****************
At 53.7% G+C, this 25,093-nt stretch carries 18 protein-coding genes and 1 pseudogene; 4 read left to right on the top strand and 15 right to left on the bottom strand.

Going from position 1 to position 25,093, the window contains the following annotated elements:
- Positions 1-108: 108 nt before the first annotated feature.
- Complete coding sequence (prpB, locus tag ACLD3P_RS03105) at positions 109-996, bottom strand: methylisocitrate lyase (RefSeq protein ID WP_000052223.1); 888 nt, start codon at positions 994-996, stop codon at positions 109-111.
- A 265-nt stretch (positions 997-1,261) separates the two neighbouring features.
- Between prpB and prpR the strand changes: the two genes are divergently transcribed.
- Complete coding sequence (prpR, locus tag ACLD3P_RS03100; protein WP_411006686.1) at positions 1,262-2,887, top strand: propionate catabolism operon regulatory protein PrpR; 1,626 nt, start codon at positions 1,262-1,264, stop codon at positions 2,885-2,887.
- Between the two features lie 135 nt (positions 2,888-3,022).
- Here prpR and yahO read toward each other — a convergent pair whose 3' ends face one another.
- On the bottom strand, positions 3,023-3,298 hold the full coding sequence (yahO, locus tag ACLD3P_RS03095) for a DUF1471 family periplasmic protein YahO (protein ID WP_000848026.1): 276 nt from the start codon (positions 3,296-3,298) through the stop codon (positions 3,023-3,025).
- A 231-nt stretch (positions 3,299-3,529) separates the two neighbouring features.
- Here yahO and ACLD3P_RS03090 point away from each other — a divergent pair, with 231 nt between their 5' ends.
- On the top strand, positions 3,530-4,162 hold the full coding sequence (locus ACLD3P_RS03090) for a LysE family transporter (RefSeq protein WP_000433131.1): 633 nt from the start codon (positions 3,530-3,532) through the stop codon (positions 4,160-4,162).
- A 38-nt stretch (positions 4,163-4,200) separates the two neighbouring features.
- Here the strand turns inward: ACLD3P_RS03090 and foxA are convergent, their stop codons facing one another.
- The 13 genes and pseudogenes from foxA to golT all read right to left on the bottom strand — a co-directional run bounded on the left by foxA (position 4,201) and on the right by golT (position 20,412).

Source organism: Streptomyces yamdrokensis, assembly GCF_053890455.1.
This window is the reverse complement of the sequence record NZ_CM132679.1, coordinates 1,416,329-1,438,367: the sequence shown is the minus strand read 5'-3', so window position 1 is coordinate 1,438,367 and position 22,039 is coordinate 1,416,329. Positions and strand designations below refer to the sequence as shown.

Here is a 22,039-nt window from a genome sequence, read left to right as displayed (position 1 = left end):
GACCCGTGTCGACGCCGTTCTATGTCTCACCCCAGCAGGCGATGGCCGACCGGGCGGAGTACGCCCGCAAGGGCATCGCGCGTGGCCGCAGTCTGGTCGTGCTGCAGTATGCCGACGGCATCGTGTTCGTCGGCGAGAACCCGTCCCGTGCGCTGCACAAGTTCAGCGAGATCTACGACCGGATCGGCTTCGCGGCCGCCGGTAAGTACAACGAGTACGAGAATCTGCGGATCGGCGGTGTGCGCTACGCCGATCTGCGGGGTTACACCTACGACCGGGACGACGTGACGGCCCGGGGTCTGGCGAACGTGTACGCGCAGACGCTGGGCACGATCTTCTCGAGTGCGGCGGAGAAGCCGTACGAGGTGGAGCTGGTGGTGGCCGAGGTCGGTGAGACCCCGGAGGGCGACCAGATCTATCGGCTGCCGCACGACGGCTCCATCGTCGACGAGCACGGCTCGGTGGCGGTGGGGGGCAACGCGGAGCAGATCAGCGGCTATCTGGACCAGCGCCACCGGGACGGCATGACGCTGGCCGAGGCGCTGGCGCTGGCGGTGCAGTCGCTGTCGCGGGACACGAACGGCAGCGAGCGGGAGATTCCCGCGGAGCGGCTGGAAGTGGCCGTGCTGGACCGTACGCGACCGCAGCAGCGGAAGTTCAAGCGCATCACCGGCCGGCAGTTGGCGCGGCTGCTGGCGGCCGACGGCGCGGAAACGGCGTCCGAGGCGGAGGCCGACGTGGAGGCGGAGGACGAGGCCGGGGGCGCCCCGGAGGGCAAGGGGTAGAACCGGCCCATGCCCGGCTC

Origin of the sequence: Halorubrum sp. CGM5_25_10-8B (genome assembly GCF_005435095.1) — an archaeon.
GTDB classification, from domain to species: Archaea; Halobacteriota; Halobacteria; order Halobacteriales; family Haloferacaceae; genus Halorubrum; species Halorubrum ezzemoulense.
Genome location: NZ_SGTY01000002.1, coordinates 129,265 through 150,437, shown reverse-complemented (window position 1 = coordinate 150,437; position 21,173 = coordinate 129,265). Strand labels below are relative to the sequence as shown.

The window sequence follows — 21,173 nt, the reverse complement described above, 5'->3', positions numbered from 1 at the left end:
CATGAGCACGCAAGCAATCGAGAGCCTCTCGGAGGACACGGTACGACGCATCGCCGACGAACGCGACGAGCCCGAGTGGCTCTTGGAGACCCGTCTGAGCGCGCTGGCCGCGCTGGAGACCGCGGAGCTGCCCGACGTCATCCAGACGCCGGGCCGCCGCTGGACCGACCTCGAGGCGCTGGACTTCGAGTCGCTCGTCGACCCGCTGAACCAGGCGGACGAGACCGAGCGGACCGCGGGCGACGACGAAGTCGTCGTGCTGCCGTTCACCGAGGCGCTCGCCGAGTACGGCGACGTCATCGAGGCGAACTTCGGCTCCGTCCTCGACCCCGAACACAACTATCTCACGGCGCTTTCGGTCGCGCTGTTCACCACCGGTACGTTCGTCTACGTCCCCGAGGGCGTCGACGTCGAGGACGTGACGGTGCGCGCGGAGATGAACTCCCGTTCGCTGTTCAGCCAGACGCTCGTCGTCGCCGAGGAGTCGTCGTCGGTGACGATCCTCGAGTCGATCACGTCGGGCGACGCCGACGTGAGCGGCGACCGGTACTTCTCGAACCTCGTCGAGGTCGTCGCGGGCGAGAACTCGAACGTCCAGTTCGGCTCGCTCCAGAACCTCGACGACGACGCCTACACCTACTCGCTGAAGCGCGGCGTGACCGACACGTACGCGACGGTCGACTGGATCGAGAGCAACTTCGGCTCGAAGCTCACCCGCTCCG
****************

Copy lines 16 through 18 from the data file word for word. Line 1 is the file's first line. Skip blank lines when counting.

- The 13 genes and pseudogenes from foxA to golT all read right to left on the bottom strand — a co-directional run bounded on the left by foxA (position 4,201) and on the right by golT (position 20,412).

Source organism: Streptomyces yamdrokensis, assembly GCF_053890455.1.
This window is the reverse complement of the sequence record NZ_CM132679.1, coordinates 1,416,329-1,438,367: the sequence shown is the minus strand read 5'-3', so window position 1 is coordinate 1,438,367 and position 22,039 is coordinate 1,416,329. Positions and strand designations below refer to the sequence as shown.